Wednesday, September 21, 2005

Of feasts and famines

I had visited my former boss' blog today on the off chance of reading something new there and I was not disappointed but was in fact overjoyed to find a couple of articles which I really found interesting -- of them was the one about Lucio Tan, who is probably still the richest Filipino I know of.
Anyway, I left a comment on her page which was basically a rave about the articles she wrote and she got back to me through a text message which started a short conversation.
Basically, she asked me how I was doing. I had to say that I was doing better than in previous weeks because the number of writing jobs I was doing had increased somewhat and I had an eye out for a number of other future writing jobs.
Then she said, 'Ganyan talaga tayo, feast or famine.' (That's the way our life is as writers, we
either enjoy days feasting or endure days of famine.)
It rang so true as the text message caught me at the check out counter of a Mercury Drugstore near Nagtahan Bridge. I had accompanied my elder sister while she bought my father's monthly supply of medicines (mostly for his emphysema, hypertension, rheumatism, and other health problems). The meds cost a cool Php8,500 (nearly US$200).
My contribution to that expense was basically nil, as it has been that way for a number of years after I had lost my job at RPN9 where I had written scripts for two news programs. Before that, when I was raking in good money at RPN, I used to give my father something like Php2,000 a month for whatever he needed plus some more when he asked.
Basically, his medicine bills have gone up with the number of ailments that developed over the course of the last couple of years. It was in 2003 that the doctors found out he had a pulmonary aneurysm and then a few months later he was operated on for prostate enlargement. This adds to his hypertension management drugs (medicines to treat hypertension, cholesterol, etcetera) and rheumatism drugs.
Thankfully, my elder brother, who is a ship doctor at a luxury cruise ship that plies the Mediterranean Coast, shoulders all of my father's medical the expenses.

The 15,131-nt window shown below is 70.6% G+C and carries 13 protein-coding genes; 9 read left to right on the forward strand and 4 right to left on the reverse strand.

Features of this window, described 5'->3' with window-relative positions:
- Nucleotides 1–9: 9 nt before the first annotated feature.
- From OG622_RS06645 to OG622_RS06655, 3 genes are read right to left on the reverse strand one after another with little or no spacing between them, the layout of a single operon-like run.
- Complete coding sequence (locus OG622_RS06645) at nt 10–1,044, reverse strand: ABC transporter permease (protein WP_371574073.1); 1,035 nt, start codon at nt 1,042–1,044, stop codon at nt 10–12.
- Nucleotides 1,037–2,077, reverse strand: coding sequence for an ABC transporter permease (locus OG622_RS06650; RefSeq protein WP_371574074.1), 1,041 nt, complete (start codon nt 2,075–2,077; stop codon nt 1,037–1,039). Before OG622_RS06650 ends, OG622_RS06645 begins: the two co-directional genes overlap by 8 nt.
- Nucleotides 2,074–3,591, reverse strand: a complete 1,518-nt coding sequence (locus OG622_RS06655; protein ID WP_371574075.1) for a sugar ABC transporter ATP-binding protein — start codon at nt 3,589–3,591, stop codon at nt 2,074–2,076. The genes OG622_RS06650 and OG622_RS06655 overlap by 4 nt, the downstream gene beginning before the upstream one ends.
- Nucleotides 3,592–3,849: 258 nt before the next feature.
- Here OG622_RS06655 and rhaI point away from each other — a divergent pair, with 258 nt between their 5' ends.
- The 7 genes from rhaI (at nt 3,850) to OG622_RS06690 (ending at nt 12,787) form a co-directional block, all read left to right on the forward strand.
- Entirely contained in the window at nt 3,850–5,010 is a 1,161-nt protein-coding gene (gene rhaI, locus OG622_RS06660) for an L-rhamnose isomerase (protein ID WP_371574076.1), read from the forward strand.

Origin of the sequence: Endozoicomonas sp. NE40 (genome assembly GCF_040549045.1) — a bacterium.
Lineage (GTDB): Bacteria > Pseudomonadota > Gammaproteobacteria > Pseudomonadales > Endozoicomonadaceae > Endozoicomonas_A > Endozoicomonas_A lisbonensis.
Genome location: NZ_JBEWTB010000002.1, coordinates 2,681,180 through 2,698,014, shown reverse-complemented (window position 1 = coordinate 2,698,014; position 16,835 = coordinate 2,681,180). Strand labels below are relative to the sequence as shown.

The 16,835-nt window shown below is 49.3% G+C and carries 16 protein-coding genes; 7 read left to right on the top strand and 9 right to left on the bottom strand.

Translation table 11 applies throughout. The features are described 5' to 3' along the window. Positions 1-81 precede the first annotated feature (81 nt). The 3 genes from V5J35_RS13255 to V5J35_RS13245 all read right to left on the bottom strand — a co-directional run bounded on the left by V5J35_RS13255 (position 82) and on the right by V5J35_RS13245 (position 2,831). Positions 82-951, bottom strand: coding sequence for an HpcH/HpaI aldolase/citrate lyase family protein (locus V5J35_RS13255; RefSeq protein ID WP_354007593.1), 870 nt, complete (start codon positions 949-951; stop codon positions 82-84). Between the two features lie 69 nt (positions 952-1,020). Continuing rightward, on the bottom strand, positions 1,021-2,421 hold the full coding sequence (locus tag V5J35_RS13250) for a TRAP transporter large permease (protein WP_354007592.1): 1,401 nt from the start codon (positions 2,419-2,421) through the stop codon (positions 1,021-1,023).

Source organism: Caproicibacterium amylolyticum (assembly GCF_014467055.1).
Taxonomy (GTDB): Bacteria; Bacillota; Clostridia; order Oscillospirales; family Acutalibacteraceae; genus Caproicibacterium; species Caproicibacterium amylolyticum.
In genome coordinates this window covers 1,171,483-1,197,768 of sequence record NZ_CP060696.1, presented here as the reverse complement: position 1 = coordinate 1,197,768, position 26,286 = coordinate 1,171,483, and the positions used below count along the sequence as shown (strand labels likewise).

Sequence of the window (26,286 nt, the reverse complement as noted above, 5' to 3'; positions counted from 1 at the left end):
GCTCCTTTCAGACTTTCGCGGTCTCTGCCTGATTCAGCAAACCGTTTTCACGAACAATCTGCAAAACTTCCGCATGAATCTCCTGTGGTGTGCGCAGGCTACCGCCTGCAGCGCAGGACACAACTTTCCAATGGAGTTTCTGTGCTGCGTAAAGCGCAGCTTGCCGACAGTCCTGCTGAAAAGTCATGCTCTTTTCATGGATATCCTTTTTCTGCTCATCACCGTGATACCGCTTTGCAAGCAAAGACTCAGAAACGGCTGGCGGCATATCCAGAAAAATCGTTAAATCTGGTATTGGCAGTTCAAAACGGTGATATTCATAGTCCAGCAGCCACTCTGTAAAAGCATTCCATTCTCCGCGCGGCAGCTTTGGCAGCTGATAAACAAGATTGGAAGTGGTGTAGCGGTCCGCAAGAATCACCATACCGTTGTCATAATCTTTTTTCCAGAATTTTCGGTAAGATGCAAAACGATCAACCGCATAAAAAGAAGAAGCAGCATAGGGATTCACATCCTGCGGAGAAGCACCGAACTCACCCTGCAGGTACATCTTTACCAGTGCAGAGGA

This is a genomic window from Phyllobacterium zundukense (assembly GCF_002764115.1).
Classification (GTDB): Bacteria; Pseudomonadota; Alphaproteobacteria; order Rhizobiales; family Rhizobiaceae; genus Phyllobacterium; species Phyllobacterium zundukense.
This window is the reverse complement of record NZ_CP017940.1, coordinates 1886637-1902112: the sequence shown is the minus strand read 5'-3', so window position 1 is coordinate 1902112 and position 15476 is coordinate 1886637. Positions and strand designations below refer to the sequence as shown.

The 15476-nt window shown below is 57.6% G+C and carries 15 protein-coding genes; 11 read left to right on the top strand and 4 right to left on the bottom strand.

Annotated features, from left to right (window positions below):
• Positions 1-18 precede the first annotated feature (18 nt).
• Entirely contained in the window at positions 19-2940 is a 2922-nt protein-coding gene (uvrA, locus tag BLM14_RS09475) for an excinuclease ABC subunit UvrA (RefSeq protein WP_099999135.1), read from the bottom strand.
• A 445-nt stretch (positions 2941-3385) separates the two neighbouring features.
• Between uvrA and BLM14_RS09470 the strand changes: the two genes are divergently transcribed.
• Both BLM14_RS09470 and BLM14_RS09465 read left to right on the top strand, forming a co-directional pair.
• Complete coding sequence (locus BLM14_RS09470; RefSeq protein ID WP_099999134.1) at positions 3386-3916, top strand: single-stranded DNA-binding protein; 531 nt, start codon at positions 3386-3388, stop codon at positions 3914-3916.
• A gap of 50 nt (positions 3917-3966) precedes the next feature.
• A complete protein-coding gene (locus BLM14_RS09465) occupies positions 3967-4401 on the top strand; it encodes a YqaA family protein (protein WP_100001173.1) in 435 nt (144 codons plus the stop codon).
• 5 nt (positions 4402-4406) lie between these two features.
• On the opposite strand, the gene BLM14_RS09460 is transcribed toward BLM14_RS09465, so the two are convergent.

Anyway, getting my former boss' text message got me to thinking about a couple of 'What ifs...'
Having been a writer for broadcast and print projects for about ten years now, I've already experienced a number of boom-bust cycles and for the last six years, my wife has endured the fluctuations.
Life as a writer, especially life as a freelance writer, may have all its pluses drowned out by the fact that you basically have to write stuff that'll get you paid and that really sticks it the romantic notion of writers living a life of leisure between bouts of writing.
There is this vision in my head that sort of captures what I used to think writing for a living would be like. I see Hemingway furiously typing away a manuscript in the morning light then pulling the paper out and setting it aside as he stands up and walks off to his veranda as he lights a cigar. He stands there, coolly puffing away as contemplates either going fishing for Blue Marlin the next day or having coffee with a couple of friends somewhere.
My life can't possibly be farther than that.
I usually find myself sitting infront of my 4 year old frankenstein PC, nervously tapping away at plastic keys in quick spurts as I try to beat deadline after deadline on a number of simultaneous projects. Instead of a cigar, I puff away at Marlboro Lights which will later (most probably) kill me. Instead of thinking about fishing for blue marlin or having coffee with a couple of friends, I think about what to eat for lunch (which is either cornbeef or a tuna sandwhich).
What is most unromantic about writing for a living in a third world country are the number of clients who haggle with my fees as if they were haggling with a carpenter or building contractor. I really hate that part because I tend to pity them when they come up with a figure that makes them look ultimately cheap especially when they are trying to project themselves in the media as a 'premium' something. Thankfully though, there are some clients who do have my best interests in mind and they do give me a pretty good number on my paycheck.
more later

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